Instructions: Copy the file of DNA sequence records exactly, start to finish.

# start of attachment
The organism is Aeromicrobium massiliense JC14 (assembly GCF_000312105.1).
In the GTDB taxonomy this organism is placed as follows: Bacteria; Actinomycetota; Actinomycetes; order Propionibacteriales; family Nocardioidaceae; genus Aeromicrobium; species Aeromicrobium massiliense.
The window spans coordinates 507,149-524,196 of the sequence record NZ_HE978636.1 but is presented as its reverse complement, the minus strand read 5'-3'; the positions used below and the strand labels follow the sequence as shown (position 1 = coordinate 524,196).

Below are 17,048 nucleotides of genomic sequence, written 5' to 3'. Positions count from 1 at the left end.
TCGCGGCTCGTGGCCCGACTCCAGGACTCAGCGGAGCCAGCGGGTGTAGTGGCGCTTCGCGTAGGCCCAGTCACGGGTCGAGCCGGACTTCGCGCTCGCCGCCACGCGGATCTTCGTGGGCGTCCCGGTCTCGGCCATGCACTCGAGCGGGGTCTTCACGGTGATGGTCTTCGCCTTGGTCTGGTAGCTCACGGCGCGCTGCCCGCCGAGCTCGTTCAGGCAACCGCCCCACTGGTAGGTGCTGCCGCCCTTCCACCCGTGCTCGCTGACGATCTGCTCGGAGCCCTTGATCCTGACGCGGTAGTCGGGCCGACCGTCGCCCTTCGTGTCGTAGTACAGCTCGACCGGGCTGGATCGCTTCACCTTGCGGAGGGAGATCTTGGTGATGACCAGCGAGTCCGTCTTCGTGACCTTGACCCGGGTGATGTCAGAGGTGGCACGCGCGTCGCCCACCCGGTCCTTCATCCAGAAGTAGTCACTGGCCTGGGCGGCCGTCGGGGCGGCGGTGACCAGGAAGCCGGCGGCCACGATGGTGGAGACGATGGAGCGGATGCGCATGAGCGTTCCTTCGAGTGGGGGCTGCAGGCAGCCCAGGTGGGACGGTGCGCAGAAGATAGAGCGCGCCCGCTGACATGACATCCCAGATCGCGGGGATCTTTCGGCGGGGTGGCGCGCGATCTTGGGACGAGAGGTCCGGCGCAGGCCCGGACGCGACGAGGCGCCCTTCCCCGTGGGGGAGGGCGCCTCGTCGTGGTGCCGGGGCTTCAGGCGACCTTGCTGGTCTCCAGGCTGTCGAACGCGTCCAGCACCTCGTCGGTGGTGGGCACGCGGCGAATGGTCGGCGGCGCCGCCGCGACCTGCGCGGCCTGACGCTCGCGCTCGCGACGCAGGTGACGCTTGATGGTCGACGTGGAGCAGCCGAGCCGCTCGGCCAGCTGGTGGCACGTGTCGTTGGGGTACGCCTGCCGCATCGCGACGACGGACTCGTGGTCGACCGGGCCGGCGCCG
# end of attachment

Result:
The organism is Aeromicrobium massiliense JC14 (assembly GCF_000312105.1).
In the GTDB taxonomy this organism is placed as follows: Bacteria; Actinomycetota; Actinomycetes; order Propionibacteriales; family Nocardioidaceae; genus Aeromicrobium; species Aeromicrobium massiliense.
The window spans coordinates 507,149-524,196 of the sequence record NZ_HE978636.1 but is presented as its reverse complement, the minus strand read 5'-3'; the positions used below and the strand labels follow the sequence as shown (position 1 = coordinate 524,196).

Below are 17,048 nucleotides of genomic sequence, written 5' to 3'. Positions count from 1 at the left end.
TCGCGGCTCGTGGCCCGACTCCAGGACTCAGCGGAGCCAGCGGGTGTAGTGGCGCTTCGCGTAGGCCCAGTCACGGGTCGAGCCGGACTTCGCGCTCGCCGCCACGCGGATCTTCGTGGGCGTCCCGGTCTCGGCCATGCACTCGAGCGGGGTCTTCACGGTGATGGTCTTCGCCTTGGTCTGGTAGCTCACGGCGCGCTGCCCGCCGAGCTCGTTCAGGCAACCGCCCCACTGGTAGGTGCTGCCGCCCTTCCACCCGTGCTCGCTGACGATCTGCTCGGAGCCCTTGATCCTGACGCGGTAGTCGGGCCGACCGTCGCCCTTCGTGTCGTAGTACAGCTCGACCGGGCTGGATCGCTTCACCTTGCGGAGGGAGATCTTGGTGATGACCAGCGAGTCCGTCTTCGTGACCTTGACCCGGGTGATGTCAGAGGTGGCACGCGCGTCGCCCACCCGGTCCTTCATCCAGAAGTAGTCACTGGCCTGGGCGGCCGTCGGGGCGGCGGTGACCAGGAAGCCGGCGGCCACGATGGTGGAGACGATGGAGCGGATGCGCATGAGCGTTCCTTCGAGTGGGGGCTGCAGGCAGCCCAGGTGGGACGGTGCGCAGAAGATAGAGCGCGCCCGCTGACATGACATCCCAGATCGCGGGGATCTTTCGGCGGGGTGGCGCGCGATCTTGGGACGAGAGGTCCGGCGCAGGCCCGGACGCGACGAGGCGCCCTTCCCCGTGGGGGAGGGCGCCTCGTCGTGGTGCCGGGGCTTCAGGCGACCTTGCTGGTCTCCAGGCTGTCGAACGCGTCCAGCACCTCGTCGGTGGTGGGCACGCGGCGAATGGTCGGCGGCGCCGCCGCGACCTGCGCGGCCTGACGCTCGCGCTCGCGACGCAGGTGACGCTTGATGGTCGACGTGGAGCAGCCGAGCCGCTCGGCCAGCTGGTGGCACGTGTCGTTGGGGTACGCCTGCCGCATCGCGACGACGGACTCGTGGTCGACCGGGCCGGCGCCG